Today is December 14th, and my offering to you is a film clip of an Abbott & Costello routine that has magical qualities without being magic: originality, plot, humor, rhythm, timing and more for you to think about…or just enjoy.
Clearly, there is a lot to be learned by watching people who do something very well, as it somehow rubs off and forms our mentality of excellence. Simply by saying, “I want to do my thing as well as they do theirs”, is as important as constant work; however, one doesn’t function without the other.
To watch Abbott & Costello in their amazing routine “Money Swap and Roulette” CLICK HERE.
Before anything else: I’m humbled by all your kind comments and wishes, most of them sent to me privately. Please know that each one is greatly appreciated! See the PS at the end (where else…) of this post.
This is the 13th offering on the Magic Advent Calendar and is a partial answer to the question I often get of how to take and store notes.
In my Newsletters # 6 and # 9 I already wrote about different aspects of note-taking, and you might want to review those. To read or download my past Secret Newsletters go to the “Newsletter” item in the menu bar, or simply CLICK HERE.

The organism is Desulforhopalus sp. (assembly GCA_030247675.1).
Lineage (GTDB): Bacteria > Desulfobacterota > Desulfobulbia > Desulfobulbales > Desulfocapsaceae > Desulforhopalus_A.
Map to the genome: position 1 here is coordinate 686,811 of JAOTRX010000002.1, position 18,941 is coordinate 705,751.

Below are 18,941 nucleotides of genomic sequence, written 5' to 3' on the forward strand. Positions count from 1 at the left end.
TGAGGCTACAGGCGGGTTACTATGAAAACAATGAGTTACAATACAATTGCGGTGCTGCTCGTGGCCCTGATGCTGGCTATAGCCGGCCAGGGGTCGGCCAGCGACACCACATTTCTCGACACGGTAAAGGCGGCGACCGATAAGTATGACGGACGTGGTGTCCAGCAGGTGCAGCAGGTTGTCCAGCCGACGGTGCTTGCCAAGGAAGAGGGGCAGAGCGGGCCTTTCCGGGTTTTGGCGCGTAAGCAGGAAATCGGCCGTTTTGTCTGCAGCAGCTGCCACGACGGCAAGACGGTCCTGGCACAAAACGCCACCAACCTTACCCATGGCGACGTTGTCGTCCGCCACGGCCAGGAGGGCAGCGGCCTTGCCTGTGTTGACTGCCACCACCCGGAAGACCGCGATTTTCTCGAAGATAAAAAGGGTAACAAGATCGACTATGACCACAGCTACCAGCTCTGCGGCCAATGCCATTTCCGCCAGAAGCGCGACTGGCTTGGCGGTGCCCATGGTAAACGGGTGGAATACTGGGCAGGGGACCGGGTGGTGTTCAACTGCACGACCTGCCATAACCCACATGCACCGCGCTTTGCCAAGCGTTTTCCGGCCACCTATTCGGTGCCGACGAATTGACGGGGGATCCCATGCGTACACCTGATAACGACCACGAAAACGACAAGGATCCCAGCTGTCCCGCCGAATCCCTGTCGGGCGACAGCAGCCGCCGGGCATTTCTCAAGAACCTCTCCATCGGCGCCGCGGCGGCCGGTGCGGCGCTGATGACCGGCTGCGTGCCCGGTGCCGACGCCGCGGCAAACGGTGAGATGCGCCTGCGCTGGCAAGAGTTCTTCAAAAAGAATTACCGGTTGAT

Today’s PDF are my notes I took from a Dai Vernon video lecture, and it is almost a transcript of it. You can therefore even study it without having access to the video, but if you have, all the better. The video in question is part of the Vernon Revelations 30th Anniversary Commemorative Boxed Set published by L&L in 2003 and which contained 12 DVDs. One of the DVDs has the lecture at the Magic Castle from 1st April 1977.
PS: Several wrote in to comment on the past posts and sent in further information, which I forward to you here. Denis Behr sent a link, which contains all magic-related performers who have appeared on the Knoff-Hoff Show, including Jerry Andrus’s in a much better quality – CLICK HERE to watch (this might not show up in all countries). And Marco Pusterla sent in a link, which all of you who are interested in optical illusions, should find interesting, CLICK HERE. Thank you, Denis and Marco!